Trump budget: US to stop funding UN climate process
21 March 2017 | Adaptation
In a budget blueprint, US president Donald Trump proposed sweeping cuts to US financial support for the global fight against climate change.
The title page called it the “America First” budget. “Our aim is to meet the simple, but crucial demand of our citizens – a Government that puts the needs of its own people first,” said Trump in a foreword addressed to the US Congress.
The budget, which covers the 2018 financial year, is likely to be substantially amended as it goes through Congress.
The State Department section of the budget proposal said the Global Climate Change Initiative (GCCI)1 would be eliminated. According to its 2016 budget request the GCCI, which was set up by president Barack Obama, directs money to the UN Framework Convention on Climate Change (UNFCCC) and the Intergovernmental Panel on Climate Change (IPCC) – the diplomatic and scientific branches of the UN’s climate process.
Through the GCCI, the State Department is a major funder of the UNFCCC, providing €6 million (US$6.44m) each year – roughly 20% of its operating budget.
An official told Climate Home the State Department had not provided any funds appropriated in the 2017 financial year to the UNFCCC or IPCC.
Nick Nuttall, spokesperson for the UNFCCC, said: “We understand that the new US administration today published its first budget proposal. We also understand that approval of such a budget can be a long and complex process and we will follow it with interest.”
The UNFCCC has been deeply unpopular among conservative Republicans, both for its core mission and for its acceptance of the state of Palestine as a full member. The GOP platform for the 2016 election held that payments to the organisation were against a US law that prohibits payments to UN bodies that recognise Palestine.
The GCCI is also a major funder of the Montreal Protocol, which protects the ozone layer from harmful chemicals. It was amended last year to control hydrofluorocarbons, a class of potent greenhouse gases used in air conditioners.
Under the proposed budget, the State Department would also make savings by “eliminating US funding related to the UN’s Green Climate Fund and its two precursor Climate Investment Funds”.
The US has pledged $3bn to the Green Climate Fund (GCF). In one of his last acts as president, Barack Obama sent $500m to the fund, but the total released remains just $1bn.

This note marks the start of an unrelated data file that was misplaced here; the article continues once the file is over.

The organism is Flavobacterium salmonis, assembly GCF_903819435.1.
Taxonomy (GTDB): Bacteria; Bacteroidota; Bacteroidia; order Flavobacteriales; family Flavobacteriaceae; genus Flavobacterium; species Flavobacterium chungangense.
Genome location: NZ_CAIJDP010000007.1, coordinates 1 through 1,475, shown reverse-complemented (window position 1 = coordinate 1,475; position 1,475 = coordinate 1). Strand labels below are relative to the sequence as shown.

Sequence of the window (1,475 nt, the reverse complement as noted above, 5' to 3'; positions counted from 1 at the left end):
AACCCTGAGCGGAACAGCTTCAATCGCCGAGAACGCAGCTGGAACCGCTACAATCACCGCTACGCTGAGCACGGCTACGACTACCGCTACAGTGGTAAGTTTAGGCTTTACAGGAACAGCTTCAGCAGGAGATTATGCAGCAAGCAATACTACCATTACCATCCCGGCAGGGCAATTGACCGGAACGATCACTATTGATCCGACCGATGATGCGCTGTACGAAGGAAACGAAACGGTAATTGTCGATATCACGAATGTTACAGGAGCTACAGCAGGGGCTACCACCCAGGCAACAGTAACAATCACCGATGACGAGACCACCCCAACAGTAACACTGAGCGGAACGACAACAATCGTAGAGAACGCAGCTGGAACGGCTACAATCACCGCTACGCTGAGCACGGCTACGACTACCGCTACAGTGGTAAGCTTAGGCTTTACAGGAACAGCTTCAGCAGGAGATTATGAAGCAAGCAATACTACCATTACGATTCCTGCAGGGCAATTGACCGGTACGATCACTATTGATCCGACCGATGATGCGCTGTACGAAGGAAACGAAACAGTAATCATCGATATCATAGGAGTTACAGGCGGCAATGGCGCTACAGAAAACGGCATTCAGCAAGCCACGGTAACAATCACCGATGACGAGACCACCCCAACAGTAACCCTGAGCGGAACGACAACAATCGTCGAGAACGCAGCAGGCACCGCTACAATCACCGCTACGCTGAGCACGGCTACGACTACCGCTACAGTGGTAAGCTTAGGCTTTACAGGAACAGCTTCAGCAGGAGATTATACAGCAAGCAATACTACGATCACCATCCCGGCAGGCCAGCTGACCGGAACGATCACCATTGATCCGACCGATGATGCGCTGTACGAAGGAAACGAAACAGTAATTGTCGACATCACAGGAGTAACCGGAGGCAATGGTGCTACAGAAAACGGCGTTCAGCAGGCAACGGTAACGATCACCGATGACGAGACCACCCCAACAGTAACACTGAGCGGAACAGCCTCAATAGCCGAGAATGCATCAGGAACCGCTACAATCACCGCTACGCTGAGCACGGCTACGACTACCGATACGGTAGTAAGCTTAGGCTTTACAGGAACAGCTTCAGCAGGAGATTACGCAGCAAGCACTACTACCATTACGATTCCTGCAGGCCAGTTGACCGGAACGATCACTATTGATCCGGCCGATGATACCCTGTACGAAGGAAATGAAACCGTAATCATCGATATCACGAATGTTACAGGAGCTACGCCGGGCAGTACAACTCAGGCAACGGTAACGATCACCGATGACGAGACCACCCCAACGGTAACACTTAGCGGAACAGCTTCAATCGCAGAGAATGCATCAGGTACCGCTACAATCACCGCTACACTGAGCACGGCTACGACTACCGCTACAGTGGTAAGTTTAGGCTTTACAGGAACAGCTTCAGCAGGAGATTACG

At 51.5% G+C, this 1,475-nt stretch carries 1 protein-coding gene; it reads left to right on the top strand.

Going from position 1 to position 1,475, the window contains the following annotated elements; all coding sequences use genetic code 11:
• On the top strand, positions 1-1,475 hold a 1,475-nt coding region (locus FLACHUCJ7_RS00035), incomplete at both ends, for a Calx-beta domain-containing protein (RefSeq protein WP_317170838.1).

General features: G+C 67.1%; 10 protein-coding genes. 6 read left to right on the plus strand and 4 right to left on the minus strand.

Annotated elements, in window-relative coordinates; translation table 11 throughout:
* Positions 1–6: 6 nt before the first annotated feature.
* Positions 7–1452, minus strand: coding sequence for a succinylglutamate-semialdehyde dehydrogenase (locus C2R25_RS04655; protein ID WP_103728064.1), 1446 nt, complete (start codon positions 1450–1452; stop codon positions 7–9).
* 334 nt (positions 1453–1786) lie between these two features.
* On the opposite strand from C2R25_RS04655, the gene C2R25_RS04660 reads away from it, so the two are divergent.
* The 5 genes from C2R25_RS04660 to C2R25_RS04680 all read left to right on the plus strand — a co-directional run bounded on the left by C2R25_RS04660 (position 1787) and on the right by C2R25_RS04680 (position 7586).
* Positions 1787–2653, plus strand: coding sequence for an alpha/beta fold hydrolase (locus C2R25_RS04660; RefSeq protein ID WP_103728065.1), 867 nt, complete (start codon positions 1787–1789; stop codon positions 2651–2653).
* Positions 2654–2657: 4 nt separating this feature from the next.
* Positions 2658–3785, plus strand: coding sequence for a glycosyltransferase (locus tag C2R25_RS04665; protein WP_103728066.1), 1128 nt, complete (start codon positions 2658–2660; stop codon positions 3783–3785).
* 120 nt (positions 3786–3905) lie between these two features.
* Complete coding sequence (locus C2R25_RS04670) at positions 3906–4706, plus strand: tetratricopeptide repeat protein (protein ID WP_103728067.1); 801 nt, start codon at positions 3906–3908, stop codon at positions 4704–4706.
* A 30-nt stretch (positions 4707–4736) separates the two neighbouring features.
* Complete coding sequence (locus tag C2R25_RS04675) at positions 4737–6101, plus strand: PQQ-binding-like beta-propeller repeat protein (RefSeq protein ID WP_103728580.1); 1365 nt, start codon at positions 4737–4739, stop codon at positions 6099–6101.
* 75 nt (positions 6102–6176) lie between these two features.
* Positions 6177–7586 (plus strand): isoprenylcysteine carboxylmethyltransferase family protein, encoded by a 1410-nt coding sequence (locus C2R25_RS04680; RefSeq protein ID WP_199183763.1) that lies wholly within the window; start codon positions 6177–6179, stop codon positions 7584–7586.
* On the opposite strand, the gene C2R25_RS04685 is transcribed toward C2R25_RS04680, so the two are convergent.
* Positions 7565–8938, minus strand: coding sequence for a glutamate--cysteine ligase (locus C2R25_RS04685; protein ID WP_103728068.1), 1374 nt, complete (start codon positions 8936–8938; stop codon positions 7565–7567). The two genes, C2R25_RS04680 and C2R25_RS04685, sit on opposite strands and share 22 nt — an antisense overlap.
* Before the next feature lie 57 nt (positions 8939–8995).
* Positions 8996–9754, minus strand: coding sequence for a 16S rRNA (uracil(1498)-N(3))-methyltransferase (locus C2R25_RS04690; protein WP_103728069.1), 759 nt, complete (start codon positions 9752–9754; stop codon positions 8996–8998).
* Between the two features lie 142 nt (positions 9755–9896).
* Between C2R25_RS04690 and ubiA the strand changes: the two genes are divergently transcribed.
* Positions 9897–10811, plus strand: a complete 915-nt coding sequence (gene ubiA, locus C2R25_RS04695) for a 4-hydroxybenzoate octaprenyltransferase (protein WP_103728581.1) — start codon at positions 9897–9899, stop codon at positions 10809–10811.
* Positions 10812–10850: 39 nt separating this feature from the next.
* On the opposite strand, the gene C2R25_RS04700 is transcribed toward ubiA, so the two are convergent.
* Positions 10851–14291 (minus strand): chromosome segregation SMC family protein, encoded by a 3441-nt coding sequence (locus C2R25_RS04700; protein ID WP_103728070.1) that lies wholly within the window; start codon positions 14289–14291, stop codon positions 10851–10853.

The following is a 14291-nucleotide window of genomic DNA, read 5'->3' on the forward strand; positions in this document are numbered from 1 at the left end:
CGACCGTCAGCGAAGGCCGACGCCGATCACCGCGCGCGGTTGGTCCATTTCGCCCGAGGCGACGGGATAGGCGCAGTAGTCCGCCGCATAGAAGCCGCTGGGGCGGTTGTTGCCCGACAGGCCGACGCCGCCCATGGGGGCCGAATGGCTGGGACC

The GCF is the major international instrument for financing climate-related projects in the developing world. If the US fails to deliver the rest of its pledge it will leave a $2bn hole in the fund’s $10bn balance sheet.1 Developing countries, which are suffering the greatest consequences of climate change but did little to cause it, see this support as a matter of justice.
A spokesperson for the UN secretary-general António Guterres issued a statement in response to the budget in which he said he was ready to hold discussions with the US on how to reform the UN to “create a more cost-effective organisation to pursue our shared goals and values”. But that “abrupt funding cuts can force the adoption of ad hoc measures that will undermine the impact of longer-term reform efforts”.
Guterres said: “The international community is facing enormous global challenges that can only be addressed by a strong and effective multilateral system, of which the United Nations remains the fundamental pillar.”
Domestically, an estimated $77bn of spending on climate programmes is spread across many government agencies, Bloomberg reported this week. That will make it difficult for the Trump administration to sweep all of it away in this budget.
But the most obvious targets are getting hammered. Trump proposed a 31% cut to the Environmental Protection Agency’s budget, equivalent to 3,200 jobs in the department.
The administration said it would discontinue funding for Obama’s Clean Power Plan, which aims to cut carbon emissions from the energy sector. The plan was announced in 2014 and contributed to the striking of an historic bilateral climate agreement between the US and China. The willingness of the world’s two biggest polluters to commit to emissions reductions in turn laid the foundation for international collaboration on the Paris Agreement in 2015.
Reports this week suggested Trump will also sign an executive order that reverses the legislation through which Obama introduced the plan.
The EPA budget said the administration also intends to stop funding climate change research. The US is a key source of climate science and data. Earlier in the year, British scientists said the withdrawal of the US from the field would damage climate science everywhere.
Source: Climate Change News